Truth condition

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In semantics and pragmatics, a truth condition is the condition under which a sentence is true. For example, "It is snowing in Nebraska" is true precisely when it is snowing in Nebraska. Truth conditions of a sentence don't necessarily reflect current reality. They are merely the conditions under which the statement would be true.[1]

More formally, a truth condition makes for the truth of a sentence in an inductive definition of truth (for details, see the semantic theory of truth). Understood this way, truth conditions are theoretical entities. To illustrate with an example: suppose that, in a particular truth theory[2] which is a theory of truth where truth is somehow made acceptable despite semantic terms as close as possible, the word "Nixon" refers to Richard M. Nixon, and "is alive" is associated with the set of currently living things. Then one way of representing the truth condition of "Nixon is alive" is as the ordered pair <Nixon, {x: x is alive}>. And we say that "Nixon is alive" is true if and only if the referent (or referent of) "Nixon" belongs to the set associated with "is alive", that is, if and only if Nixon is alive.

In semantics, the truth condition of a sentence is almost universally considered distinct from its meaning. The meaning of a sentence is conveyed if the truth conditions for the sentence are understood. Additionally, there are many sentences that are understood although their truth condition is uncertain. One popular argument for this view is that some sentences are necessarily true — that is, they are true whatever happens to obtain. All such sentences have the same truth conditions, but arguably do not thereby have the same meaning. Likewise, the sets {x: x is alive} and {x: x is alive and x is not a rock} are identical — they have precisely the same members — but presumably the sentences "Nixon is alive" and "Nixon is alive and is not a rock" have different meanings.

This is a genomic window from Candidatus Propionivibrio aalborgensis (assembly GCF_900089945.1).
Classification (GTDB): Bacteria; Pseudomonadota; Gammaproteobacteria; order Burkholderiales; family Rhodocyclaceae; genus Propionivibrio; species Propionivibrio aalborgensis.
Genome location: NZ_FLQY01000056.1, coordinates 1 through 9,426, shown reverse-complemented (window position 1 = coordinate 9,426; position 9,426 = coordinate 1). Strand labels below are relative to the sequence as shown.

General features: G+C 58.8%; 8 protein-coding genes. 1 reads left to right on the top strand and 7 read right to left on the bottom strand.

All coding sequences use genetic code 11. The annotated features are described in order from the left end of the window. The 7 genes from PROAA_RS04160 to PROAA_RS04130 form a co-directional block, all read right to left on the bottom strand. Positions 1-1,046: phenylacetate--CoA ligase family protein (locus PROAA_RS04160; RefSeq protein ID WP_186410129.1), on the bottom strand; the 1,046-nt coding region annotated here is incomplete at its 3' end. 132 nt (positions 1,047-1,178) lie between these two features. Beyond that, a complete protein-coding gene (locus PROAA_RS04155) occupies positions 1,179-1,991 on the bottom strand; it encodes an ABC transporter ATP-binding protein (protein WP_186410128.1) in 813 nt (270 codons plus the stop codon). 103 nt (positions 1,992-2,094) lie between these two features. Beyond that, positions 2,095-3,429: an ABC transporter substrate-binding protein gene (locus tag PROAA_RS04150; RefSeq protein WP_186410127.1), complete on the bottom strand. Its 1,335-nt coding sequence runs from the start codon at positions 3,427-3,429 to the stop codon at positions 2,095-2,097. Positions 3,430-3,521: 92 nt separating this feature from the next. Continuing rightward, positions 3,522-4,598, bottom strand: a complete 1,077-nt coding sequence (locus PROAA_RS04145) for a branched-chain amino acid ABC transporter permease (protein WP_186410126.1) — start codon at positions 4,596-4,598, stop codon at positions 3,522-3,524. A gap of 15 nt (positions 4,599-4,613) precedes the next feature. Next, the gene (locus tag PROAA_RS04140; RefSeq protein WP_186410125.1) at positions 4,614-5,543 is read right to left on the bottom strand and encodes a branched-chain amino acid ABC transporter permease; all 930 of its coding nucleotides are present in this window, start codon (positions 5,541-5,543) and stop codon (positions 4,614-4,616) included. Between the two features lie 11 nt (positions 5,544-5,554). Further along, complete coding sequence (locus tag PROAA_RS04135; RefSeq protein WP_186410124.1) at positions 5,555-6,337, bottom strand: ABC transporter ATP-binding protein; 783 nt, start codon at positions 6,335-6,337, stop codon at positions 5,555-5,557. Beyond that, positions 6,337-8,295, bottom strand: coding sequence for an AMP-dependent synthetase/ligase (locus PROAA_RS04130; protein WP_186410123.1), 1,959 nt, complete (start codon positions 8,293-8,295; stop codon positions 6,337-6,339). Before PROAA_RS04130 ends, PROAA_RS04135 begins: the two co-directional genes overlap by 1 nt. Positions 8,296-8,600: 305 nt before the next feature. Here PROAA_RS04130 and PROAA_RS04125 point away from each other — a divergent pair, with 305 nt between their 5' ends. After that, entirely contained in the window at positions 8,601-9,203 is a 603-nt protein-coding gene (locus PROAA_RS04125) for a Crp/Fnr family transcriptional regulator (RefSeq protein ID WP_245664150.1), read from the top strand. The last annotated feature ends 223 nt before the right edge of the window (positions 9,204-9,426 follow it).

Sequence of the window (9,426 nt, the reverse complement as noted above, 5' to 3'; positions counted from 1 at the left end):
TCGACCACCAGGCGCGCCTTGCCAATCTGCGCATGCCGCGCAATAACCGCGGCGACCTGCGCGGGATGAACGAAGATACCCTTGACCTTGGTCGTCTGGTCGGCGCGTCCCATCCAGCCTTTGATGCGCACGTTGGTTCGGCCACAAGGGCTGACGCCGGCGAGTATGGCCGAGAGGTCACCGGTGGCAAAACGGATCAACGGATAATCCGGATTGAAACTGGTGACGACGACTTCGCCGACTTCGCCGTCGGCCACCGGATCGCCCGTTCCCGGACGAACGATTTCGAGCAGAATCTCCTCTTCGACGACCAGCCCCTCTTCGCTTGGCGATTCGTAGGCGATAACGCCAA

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Notes and references[edit]

  1. ^ Birner, Betty J. Introduction to Pragmatics. 2013. Wiley-Blackwell.
  2. ^ Field, H. (1972). Tarski's Theory of Truth. The Journal of Philosophy, 69(13), 347-375. doi:10.2307/2024879
  • Iten, C. (2005). Linguistic meaning, truth conditions and relevance: The case of concessives. Basingstoke, Hampshire;New York;: Palgrave Macmillan.